‘Built to forget’: Why memory lapses are good for our brains

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Image: Agsandrew/Shutterstock

Until about ten years ago, most researchers thought that forgetting was a passive process in which memories, unused, decay over time like a photograph left in the sunlight. But then a handful of researchers who were investigating memory began to bump up against findings that seemed to contradict that decades-old assumption. They began to put forward the radical idea that the brain is built to forget.

Because the hippocampus is involved in memory formation, [neuroscientist Paul] Frankland and his team wondered whether increasing neurogenesis in adult mice could help the rodents to remember.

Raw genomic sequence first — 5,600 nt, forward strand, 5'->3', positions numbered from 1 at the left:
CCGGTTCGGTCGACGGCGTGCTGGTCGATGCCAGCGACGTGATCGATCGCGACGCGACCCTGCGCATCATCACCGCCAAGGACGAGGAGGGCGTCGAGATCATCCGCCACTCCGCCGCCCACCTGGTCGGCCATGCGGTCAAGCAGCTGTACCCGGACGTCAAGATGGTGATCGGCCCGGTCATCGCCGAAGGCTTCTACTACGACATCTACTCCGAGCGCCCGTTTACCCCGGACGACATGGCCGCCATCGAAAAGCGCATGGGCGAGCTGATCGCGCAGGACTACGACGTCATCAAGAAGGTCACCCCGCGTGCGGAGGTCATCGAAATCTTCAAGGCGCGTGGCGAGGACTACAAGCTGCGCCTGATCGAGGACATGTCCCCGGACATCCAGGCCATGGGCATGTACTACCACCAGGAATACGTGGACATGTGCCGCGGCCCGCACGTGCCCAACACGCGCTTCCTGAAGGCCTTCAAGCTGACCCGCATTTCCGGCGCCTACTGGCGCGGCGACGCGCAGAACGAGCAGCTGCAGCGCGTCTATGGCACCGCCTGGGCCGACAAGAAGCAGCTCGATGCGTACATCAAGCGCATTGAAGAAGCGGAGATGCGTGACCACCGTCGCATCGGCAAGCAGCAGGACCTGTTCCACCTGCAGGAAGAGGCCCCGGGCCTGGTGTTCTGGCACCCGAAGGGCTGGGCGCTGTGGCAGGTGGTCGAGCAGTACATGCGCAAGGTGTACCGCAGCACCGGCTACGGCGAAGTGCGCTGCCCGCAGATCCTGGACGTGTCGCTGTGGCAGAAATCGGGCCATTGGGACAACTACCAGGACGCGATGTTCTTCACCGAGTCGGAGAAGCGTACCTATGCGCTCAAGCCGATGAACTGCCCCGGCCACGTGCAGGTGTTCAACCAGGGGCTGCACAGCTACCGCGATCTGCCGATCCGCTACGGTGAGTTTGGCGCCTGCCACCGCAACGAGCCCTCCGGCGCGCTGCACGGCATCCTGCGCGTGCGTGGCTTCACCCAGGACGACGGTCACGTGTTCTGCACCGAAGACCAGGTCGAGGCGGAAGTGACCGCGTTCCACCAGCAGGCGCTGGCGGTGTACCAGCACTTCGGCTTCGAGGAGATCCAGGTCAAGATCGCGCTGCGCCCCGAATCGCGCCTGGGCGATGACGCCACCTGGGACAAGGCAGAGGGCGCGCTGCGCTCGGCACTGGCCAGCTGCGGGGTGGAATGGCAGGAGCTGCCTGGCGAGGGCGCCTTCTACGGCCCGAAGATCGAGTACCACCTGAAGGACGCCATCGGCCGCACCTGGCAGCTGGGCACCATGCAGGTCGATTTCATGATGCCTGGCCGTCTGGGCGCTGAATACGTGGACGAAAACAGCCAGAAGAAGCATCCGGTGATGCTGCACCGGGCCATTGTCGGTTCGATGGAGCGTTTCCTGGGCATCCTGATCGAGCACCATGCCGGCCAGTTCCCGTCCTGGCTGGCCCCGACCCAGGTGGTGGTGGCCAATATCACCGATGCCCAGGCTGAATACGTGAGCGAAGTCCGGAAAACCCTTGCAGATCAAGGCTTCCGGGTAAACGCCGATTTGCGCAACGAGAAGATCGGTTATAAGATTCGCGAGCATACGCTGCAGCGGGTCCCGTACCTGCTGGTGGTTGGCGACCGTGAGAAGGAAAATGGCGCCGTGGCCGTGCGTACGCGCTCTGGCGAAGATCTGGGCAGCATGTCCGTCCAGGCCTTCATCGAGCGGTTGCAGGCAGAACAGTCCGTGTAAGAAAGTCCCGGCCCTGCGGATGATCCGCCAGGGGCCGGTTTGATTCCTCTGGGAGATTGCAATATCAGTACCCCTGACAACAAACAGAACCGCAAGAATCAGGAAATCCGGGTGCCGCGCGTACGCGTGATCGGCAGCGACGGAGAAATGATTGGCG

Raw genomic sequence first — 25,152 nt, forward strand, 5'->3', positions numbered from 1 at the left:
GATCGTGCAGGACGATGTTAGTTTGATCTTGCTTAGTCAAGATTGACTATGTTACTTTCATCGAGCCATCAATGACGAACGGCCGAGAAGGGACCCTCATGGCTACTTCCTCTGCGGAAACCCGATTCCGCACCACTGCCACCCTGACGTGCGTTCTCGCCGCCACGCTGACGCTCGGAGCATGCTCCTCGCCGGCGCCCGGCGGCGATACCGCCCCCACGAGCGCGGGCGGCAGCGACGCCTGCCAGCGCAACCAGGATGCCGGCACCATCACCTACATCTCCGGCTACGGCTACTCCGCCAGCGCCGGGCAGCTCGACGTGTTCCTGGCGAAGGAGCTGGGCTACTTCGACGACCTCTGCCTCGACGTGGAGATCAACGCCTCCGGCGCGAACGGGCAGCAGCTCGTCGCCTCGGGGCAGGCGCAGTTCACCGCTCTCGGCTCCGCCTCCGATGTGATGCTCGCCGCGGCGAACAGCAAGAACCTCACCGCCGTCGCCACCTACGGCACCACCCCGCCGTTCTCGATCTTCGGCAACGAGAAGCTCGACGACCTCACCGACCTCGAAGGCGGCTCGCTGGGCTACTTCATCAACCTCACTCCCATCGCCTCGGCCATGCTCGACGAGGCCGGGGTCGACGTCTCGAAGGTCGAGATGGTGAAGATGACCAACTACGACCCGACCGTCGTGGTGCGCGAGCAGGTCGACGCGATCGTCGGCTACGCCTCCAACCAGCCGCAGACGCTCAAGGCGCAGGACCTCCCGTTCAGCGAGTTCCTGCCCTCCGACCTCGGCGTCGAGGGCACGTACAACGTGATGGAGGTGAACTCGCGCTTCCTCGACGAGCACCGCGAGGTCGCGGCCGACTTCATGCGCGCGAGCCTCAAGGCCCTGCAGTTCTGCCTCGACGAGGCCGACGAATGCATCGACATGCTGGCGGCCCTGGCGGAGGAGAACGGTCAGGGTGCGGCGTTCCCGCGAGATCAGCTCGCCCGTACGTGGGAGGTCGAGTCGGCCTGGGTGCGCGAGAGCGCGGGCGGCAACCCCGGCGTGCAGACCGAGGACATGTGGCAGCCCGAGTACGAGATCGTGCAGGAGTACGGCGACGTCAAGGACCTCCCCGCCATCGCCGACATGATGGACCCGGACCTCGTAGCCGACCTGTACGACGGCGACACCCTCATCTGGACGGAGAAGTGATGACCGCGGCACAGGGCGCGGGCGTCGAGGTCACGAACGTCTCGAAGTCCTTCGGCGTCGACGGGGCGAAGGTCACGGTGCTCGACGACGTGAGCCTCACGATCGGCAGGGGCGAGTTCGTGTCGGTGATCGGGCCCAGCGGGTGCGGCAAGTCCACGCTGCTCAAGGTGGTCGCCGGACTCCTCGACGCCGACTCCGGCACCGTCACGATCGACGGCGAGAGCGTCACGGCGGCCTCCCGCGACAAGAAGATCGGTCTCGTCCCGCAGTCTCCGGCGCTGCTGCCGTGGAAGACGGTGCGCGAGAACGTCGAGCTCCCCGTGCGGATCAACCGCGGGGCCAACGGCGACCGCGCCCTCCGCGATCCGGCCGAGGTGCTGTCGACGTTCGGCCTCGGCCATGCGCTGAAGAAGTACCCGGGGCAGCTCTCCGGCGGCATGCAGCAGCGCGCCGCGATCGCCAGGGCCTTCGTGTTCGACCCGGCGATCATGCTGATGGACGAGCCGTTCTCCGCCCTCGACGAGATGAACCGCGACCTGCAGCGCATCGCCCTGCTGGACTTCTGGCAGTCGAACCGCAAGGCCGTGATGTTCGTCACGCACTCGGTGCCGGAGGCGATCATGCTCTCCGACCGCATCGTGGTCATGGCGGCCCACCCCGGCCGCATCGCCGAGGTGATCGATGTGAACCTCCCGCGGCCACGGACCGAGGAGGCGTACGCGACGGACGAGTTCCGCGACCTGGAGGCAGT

Rather than making the animals’ memories better, increasing neurogenesis caused the mice to forget more. As contradictory as that initially seemed to Frankland, given the assumption that new neurons would mean more capacity for (and potentially better) memory, he says it now makes sense. “When neurons integrate into the adult hippocampus, they integrate into an existing, established circuitry. If you have information stored in that circuit and start rewiring it, then it’s going to make that information harder to access,” he explains.

The environment is changing constantly and, to survive, animals must adapt to new situations. Allowing fresh information to overwrite the old helps them to achieve that.

Read full, original post: The forgotten part of memory

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